TOKYO — The yen rallied against the U.S. dollar on Thursday, while emerging currencies were boosted by U.S. Federal Reserve minutes highlighting unease over raising interest rates too soon given global economic weakness. Huge volatility on equity markets driven by concerns over a global slowdown have sent traders scurrying for the Japanese unit, which is considered a safe bet in times of turmoil. On Thursday, the U.S. dollar fell to 108.56 yen, erasing most of its gains since the Bank of Japan, in October 2014, last expanded its vast asset-buying program. The U.S. dollar, which was at 109.76 yen Wednesday in New York, was trading at more than 114 yen at the start of the year, when world markets were hammered by worries over global growth. The euro slipped to 124.13 yen Thursday from 125.10 yen while it rose to US$1.1412 from US$1.1398. The minutes from the Fed’s latest meeting, which suggested broad consensus behind chair Janet Yellen’s view that a sluggish global economy requires interest rates to stay low, amplified the greenback’s weakness against its Asian peers. “The market will be reluctant to fully price in rate hikes for 2016 until data become more compelling and global risk sentiment becomes even more elevated,” Imre Speizer, an Auckland-based market strategist at Westpac Banking, told Bloomberg News. “The dollar will be under downward pressure in the near term.”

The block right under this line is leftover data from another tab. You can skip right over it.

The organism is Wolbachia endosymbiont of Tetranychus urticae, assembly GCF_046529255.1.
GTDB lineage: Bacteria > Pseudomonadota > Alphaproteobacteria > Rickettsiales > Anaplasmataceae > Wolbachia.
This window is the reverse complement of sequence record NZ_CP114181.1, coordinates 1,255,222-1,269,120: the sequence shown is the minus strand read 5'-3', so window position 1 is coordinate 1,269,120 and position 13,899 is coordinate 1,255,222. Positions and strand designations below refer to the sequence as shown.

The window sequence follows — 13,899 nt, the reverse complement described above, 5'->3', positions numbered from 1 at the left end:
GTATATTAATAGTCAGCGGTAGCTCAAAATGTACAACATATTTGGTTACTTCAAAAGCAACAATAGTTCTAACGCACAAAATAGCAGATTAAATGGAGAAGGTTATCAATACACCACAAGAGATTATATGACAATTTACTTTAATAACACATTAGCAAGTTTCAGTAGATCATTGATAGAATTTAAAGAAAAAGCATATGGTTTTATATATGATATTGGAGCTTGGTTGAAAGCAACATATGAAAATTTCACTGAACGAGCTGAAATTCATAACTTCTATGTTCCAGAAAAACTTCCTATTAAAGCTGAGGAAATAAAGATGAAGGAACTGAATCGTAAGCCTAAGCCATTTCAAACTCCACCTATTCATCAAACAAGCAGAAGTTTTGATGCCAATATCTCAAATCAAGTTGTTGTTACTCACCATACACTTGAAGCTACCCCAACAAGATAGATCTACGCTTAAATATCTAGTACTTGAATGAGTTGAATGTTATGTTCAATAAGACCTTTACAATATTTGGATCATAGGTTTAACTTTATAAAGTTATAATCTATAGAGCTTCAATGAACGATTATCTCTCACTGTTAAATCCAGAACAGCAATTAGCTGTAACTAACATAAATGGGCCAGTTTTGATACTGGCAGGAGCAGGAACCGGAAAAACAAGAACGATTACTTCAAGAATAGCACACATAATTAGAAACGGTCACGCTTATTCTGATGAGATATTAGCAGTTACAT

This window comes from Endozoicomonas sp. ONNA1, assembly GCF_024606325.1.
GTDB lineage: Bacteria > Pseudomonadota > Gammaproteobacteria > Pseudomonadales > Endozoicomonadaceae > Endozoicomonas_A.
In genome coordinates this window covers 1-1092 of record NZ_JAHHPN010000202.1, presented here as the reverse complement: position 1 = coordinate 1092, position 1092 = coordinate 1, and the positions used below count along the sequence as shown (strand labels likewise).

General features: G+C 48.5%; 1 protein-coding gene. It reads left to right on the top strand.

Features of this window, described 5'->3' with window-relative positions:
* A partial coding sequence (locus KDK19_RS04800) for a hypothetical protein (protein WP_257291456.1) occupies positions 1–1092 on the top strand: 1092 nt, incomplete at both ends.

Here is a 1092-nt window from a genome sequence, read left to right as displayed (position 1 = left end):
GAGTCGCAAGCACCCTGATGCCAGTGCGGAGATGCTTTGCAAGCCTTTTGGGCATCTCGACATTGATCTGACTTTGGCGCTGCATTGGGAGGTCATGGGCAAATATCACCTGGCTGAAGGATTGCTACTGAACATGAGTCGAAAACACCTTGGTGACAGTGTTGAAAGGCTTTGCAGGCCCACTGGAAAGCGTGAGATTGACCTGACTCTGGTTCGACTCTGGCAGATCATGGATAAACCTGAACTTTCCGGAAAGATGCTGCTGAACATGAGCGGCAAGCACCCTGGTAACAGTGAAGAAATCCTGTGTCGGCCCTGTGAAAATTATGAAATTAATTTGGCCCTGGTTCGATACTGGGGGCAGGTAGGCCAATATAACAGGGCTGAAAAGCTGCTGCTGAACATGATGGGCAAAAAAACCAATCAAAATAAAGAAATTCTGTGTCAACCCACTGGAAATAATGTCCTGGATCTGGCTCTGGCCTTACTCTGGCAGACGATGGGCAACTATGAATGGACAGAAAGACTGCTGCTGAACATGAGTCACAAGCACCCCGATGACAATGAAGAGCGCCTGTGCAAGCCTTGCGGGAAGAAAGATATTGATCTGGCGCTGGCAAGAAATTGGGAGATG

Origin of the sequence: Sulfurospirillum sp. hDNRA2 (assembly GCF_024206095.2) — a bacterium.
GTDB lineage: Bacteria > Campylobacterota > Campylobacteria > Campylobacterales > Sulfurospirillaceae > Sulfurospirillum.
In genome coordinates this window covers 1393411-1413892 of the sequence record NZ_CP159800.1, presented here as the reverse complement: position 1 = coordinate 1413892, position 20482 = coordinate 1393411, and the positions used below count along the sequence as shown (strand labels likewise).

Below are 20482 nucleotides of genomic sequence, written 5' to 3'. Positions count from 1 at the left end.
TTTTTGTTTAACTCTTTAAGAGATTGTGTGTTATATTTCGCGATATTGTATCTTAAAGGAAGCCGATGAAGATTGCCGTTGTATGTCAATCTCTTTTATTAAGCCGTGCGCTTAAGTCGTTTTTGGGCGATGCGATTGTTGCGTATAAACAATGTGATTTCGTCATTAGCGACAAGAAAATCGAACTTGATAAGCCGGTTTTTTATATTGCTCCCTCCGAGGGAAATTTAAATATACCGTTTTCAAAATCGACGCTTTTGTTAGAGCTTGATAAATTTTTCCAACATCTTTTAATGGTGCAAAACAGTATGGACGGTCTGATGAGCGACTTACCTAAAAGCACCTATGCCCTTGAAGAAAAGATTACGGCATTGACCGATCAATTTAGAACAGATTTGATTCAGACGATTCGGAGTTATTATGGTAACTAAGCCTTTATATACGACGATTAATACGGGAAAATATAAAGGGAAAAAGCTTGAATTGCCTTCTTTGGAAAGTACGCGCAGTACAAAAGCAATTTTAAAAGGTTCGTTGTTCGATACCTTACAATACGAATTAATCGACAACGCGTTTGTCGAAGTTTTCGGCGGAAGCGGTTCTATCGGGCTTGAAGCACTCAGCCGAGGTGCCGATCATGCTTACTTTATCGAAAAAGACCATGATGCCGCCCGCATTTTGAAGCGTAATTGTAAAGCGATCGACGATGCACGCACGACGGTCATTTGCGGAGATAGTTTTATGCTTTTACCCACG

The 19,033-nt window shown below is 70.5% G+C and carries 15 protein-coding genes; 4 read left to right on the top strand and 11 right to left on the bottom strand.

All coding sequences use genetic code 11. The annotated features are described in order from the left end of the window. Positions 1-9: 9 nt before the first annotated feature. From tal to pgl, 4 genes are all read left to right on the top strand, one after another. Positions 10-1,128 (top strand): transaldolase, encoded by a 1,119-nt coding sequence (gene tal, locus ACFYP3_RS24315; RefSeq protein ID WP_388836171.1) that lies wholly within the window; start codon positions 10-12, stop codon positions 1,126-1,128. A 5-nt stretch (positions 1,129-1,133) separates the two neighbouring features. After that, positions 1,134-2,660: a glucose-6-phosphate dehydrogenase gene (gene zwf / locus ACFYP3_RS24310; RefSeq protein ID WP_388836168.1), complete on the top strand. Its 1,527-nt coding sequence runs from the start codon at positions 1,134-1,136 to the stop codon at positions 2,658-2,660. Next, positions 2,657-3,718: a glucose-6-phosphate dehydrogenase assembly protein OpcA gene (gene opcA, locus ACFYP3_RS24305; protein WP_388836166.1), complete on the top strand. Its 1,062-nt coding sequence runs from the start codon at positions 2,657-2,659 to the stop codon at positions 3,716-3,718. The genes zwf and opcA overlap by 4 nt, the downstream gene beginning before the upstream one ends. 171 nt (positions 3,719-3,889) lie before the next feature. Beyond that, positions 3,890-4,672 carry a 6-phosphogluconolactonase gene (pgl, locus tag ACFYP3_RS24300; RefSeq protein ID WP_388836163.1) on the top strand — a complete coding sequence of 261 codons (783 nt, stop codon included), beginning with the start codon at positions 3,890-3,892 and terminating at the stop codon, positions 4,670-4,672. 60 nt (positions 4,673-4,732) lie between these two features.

Among higher-yielding emerging units, the oil-linked Malaysian ringgit soared against the U.S. dollar after crude prices in U.S. trade climbed above US$40 in reaction to a large fall in commercial crude inventories. The ringgit surged 0.40 percent, while Indonesia’s rupiah and the Thai baht also booked healthy gains.